http://www.twaathome.com/Catalog/Model_4937.htm
post #5 of 32
My recommendation would be to install another outlet and buy another monster unit.

BIGmoutinDC's solution sounds reasonable and may be code compliant. If you have your mind set on using one monster unit, that is probably the best solution.

My opinion would be that terminating anything with a plug makes it an extension cord (romex, sj, whatever).... and having an extension cord concealed behind drywall is illegal.


Tim
post #6 of 32
OK if you don't like the $19 solution give the idea to a marketing department that borrows a page from the Monster Cable playbook and you've got a $300 version

Acceptable link to follow

OK lets try this

http://shop.store.yahoo.com/inthebox.../maxinpow.html
post #7 of 32
I think it would be cheaper to buy another $110 power filter :)

My personal problems with either solution (the $19 or the $400 version) is that you are using an extension cord to power a permanently installed receptacle. Ok if it is a portable building (eg amusement park etc). A cord is, by definition, for the temporary attachment of a device.

I wonder if you get a UL listed device for $400+ dollars?

I also wonder if there were be a problem with that receptacle when the inlet is not connected to the monster unit. I mean, it looks like a receptacle, but would not be grounded at all.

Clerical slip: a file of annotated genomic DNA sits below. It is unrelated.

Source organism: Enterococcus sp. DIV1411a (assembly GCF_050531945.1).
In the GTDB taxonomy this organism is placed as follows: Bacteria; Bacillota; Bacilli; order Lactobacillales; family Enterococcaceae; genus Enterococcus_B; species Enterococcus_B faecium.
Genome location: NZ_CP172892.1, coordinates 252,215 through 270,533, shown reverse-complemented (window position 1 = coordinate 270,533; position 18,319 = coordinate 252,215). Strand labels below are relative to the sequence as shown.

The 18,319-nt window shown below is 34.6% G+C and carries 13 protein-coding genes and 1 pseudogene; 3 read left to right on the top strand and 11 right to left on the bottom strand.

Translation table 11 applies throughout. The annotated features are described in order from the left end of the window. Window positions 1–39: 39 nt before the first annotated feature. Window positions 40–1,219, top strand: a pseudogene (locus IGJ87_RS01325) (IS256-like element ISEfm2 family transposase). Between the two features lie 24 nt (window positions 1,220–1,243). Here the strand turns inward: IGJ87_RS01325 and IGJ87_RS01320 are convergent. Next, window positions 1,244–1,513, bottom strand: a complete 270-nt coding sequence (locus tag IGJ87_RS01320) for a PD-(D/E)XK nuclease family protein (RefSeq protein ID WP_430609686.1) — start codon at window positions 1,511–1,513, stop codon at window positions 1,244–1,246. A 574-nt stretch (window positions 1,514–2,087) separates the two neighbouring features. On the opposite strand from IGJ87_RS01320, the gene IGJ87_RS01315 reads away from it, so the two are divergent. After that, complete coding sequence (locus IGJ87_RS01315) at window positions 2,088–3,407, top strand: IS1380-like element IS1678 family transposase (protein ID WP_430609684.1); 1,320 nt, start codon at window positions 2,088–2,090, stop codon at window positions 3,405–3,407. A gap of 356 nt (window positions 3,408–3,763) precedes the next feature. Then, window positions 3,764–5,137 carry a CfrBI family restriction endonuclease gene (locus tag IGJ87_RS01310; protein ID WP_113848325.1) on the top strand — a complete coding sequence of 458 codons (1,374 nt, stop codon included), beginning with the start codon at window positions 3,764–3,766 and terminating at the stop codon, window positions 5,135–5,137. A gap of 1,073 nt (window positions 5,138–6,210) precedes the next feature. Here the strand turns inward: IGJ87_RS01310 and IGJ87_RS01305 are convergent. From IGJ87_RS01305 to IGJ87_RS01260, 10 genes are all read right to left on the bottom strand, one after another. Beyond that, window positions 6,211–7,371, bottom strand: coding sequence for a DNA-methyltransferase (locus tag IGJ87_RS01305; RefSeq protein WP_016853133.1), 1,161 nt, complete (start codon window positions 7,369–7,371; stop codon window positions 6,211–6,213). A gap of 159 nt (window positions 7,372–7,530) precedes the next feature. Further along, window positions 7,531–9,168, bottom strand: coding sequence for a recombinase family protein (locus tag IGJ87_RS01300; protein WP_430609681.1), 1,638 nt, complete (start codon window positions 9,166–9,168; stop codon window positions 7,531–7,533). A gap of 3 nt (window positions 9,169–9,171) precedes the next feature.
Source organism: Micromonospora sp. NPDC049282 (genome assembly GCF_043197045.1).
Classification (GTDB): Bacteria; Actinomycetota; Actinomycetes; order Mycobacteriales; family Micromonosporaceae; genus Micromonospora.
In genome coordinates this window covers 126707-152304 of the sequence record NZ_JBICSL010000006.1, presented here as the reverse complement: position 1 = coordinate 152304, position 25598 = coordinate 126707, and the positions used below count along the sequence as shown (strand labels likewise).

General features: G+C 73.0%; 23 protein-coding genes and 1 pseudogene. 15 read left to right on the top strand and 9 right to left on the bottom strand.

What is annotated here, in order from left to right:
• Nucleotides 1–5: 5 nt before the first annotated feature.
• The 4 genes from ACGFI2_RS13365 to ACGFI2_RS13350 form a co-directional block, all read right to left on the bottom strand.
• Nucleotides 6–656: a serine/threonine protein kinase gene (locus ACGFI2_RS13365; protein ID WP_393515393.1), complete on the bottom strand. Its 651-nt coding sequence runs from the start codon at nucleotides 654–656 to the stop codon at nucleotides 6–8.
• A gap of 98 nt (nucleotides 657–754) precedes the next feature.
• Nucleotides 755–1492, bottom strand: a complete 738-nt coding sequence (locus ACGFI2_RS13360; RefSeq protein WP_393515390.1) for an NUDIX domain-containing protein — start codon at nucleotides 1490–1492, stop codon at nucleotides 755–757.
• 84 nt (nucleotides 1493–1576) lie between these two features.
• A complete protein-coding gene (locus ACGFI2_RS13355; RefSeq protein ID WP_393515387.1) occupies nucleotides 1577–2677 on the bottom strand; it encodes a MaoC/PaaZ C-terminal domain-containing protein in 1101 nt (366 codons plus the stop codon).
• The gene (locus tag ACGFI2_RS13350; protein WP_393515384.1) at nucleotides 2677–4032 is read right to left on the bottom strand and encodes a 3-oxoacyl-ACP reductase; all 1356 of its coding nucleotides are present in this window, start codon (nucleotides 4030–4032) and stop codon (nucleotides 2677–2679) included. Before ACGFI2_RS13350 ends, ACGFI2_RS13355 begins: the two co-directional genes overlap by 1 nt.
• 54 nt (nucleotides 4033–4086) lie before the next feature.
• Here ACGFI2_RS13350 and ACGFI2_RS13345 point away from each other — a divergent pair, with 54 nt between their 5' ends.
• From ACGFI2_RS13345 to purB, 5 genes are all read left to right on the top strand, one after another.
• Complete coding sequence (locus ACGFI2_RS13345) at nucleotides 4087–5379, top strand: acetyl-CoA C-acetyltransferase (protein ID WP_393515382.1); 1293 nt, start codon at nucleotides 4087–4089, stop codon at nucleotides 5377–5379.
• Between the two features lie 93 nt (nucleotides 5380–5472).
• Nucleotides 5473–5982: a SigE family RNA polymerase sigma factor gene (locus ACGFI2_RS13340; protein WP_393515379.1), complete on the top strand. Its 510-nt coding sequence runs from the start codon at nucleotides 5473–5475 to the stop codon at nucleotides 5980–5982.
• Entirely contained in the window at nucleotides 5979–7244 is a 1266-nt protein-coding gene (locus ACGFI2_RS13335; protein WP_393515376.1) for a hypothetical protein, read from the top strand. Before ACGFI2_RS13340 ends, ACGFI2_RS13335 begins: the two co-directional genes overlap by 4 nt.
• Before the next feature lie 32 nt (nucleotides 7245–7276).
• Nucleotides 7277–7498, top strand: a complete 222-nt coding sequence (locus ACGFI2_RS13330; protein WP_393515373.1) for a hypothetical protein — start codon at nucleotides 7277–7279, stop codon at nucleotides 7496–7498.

Really it's just a code question. In reality the $19 or $400 solution would work fine.

Tim
post #8 of 32
I use a set of the Panamax MIW panels and they are not simple outlet boxes. They encorporate, depending on the model/configuration, line filtering, AC surge protection and/or signal line surge protection. And they are UL-approved.

Kal
post #9 of 32
Thread Starter 
Lots of constructive info here... I suspected it was not code to run a power cord in a wall, but it is ok in the interior of a room, obviously. So, how about this: From the Monster device, over the suspended ceiling, then exit into the room and down the wall using some on-wall wiring channels. A bit hoaky, but I have seen some that look mildly attractive and can be painted the wall color. Or, since I am mainly trying to protect my biggest investment..the plasma..... just protect it, and forget about the audio gear. I plan to run 2 receivers anyway and completely separate my audio listening from home theater viewing. There are signal generated power switchers that will direct power to 1 pair of speakers from either of 2 amplifiers...but you guys knew that, I'm sure! :) I can't be the first guy out there with this problem. :)